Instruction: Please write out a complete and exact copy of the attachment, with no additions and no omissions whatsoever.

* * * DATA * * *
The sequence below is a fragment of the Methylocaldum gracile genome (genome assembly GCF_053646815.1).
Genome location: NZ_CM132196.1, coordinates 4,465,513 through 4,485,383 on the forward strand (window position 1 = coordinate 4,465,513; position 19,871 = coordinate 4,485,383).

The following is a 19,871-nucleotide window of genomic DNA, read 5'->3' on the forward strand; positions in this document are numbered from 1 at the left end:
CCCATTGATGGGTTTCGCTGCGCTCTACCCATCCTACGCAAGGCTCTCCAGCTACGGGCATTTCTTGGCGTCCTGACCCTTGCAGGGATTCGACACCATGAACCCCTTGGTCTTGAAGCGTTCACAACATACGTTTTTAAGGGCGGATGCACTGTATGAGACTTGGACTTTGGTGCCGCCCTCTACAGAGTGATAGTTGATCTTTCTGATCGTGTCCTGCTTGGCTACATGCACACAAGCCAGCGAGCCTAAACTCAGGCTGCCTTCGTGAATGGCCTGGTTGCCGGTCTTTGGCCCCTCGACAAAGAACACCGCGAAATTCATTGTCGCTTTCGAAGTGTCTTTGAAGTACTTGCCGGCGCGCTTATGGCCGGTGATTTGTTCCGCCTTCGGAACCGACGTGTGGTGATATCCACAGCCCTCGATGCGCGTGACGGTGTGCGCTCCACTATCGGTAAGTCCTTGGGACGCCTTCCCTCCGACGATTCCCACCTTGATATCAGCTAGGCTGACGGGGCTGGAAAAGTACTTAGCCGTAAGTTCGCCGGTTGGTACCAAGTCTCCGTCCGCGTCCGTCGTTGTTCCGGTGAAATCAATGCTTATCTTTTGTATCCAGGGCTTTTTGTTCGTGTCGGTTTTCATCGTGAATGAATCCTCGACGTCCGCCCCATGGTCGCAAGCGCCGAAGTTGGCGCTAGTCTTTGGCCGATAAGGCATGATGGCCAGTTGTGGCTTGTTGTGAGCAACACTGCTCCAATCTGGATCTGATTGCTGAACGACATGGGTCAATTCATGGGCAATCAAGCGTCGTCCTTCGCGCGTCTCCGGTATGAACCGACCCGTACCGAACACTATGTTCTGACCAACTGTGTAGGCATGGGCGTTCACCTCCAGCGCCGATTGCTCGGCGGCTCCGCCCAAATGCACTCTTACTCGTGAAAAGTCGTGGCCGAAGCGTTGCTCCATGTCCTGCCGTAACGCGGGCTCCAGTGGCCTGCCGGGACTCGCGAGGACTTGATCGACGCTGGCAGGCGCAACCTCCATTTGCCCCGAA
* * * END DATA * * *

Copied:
The sequence below is a fragment of the Methylocaldum gracile genome (genome assembly GCF_053646815.1).
Genome location: NZ_CM132196.1, coordinates 4,465,513 through 4,485,383 on the forward strand (window position 1 = coordinate 4,465,513; position 19,871 = coordinate 4,485,383).

The following is a 19,871-nucleotide window of genomic DNA, read 5'->3' on the forward strand; positions in this document are numbered from 1 at the left end:
CCCATTGATGGGTTTCGCTGCGCTCTACCCATCCTACGCAAGGCTCTCCAGCTACGGGCATTTCTTGGCGTCCTGACCCTTGCAGGGATTCGACACCATGAACCCCTTGGTCTTGAAGCGTTCACAACATACGTTTTTAAGGGCGGATGCACTGTATGAGACTTGGACTTTGGTGCCGCCCTCTACAGAGTGATAGTTGATCTTTCTGATCGTGTCCTGCTTGGCTACATGCACACAAGCCAGCGAGCCTAAACTCAGGCTGCCTTCGTGAATGGCCTGGTTGCCGGTCTTTGGCCCCTCGACAAAGAACACCGCGAAATTCATTGTCGCTTTCGAAGTGTCTTTGAAGTACTTGCCGGCGCGCTTATGGCCGGTGATTTGTTCCGCCTTCGGAACCGACGTGTGGTGATATCCACAGCCCTCGATGCGCGTGACGGTGTGCGCTCCACTATCGGTAAGTCCTTGGGACGCCTTCCCTCCGACGATTCCCACCTTGATATCAGCTAGGCTGACGGGGCTGGAAAAGTACTTAGCCGTAAGTTCGCCGGTTGGTACCAAGTCTCCGTCCGCGTCCGTCGTTGTTCCGGTGAAATCAATGCTTATCTTTTGTATCCAGGGCTTTTTGTTCGTGTCGGTTTTCATCGTGAATGAATCCTCGACGTCCGCCCCATGGTCGCAAGCGCCGAAGTTGGCGCTAGTCTTTGGCCGATAAGGCATGATGGCCAGTTGTGGCTTGTTGTGAGCAACACTGCTCCAATCTGGATCTGATTGCTGAACGACATGGGTCAATTCATGGGCAATCAAGCGTCGTCCTTCGCGCGTCTCCGGTATGAACCGACCCGTACCGAACACTATGTTCTGACCAACTGTGTAGGCATGGGCGTTCACCTCCAGCGCCGATTGCTCGGCGGCTCCGCCCAAATGCACTCTTACTCGTGAAAAGTCGTGGCCGAAGCGTTGCTCCATGTCCTGCCGTAACGCGGGCTCCAGTGGCCTGCCGGGACTCGCGAGGACTTGATCGACGCTGGCAGGCGCAACCTCCATTTGCCCCGAA